The emergence of vernacular digital music cultures



Publication Details

Whelan, A. (2017). The emergence of vernacular digital music cultures. In G. Goggin & M. McLelland (Eds.), The Routledge Companion to Global Internet Histories (pp. 436-447). New York, United States: Routledge.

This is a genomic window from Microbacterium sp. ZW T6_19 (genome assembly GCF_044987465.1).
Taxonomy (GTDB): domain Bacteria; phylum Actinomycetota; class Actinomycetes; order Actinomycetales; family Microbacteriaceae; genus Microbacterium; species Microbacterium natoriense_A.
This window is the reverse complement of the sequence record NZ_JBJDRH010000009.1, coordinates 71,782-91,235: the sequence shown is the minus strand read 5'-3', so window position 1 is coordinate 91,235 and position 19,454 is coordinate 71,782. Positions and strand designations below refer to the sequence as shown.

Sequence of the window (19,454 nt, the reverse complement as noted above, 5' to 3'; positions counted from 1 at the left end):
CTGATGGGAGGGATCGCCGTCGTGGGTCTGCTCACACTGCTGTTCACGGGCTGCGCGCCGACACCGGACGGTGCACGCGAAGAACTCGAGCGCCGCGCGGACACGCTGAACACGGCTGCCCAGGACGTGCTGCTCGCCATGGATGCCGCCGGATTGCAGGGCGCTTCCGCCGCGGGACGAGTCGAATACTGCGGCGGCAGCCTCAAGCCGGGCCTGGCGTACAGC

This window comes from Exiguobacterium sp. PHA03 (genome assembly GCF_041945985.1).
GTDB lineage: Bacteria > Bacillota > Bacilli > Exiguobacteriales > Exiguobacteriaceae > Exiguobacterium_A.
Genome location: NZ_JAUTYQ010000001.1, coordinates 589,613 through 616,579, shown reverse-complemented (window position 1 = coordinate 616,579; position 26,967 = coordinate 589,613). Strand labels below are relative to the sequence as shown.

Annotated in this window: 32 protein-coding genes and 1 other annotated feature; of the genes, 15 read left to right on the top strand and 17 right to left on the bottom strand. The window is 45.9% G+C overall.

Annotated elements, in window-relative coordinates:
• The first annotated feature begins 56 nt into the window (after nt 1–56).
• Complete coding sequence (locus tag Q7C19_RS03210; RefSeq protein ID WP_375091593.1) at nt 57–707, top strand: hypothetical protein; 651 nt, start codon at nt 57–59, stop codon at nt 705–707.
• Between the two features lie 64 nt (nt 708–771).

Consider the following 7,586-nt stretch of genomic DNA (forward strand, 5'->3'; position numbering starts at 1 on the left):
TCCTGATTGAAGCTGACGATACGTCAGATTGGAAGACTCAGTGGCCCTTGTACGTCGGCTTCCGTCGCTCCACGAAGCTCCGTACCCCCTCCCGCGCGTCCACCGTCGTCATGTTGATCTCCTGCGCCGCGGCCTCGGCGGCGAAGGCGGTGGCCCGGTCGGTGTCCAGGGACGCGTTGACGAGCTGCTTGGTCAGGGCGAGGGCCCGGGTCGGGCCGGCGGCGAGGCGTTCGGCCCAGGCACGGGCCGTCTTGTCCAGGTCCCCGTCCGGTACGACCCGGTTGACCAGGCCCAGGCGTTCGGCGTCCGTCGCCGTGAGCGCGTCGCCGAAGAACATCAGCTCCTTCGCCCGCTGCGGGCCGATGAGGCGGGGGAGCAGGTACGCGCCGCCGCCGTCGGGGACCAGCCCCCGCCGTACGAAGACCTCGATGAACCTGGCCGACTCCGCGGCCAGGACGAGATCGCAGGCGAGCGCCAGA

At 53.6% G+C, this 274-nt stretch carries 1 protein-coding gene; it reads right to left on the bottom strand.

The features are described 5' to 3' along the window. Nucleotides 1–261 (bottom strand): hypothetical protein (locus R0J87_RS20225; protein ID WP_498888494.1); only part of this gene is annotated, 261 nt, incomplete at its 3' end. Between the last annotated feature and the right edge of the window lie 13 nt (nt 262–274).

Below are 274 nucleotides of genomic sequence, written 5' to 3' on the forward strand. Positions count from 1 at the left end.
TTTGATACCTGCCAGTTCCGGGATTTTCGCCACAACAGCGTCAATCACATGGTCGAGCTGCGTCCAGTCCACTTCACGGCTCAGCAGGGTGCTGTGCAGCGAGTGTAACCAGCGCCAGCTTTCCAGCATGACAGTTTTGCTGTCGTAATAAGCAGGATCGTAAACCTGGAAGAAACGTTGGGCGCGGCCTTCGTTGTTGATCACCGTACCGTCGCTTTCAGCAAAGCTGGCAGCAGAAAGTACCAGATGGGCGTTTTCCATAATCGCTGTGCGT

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Many of the ways that remediation via network technology is now understood are given, in part, by the established narratives of the encounter between music and technology, especially form the late 1990s onward. This encounter provides a kind of benchmark to which more recent developments can be indexed. It functions as a template for understanding conflict around emerging technologies and imagining and anticipating the roles, attributes, and temperaments of the various players in such conflict. These include software developers (open-source or otherwise), “new” media entrepreneurs and start-ups, Internet service providers (ISPs), “old” or established media industry interests, their lobbyists, and their legal representation, creative labor, and the audience (both commonly imagined as young, cool, and technologically savvy), consumer advocacy and civil liberties campaigners, state regulatory entities, the more remote international standardization and legal oversight bodies (such as the International Standards Organisation), and so on. The communication channels between these various social worlds, and the affordances of the digital media environment for the development of new forms of value, new directions of financial flow, and new marketing opportunities in a context of surveillance and big data, are similarly foreshadowed in the music/technology narrative.

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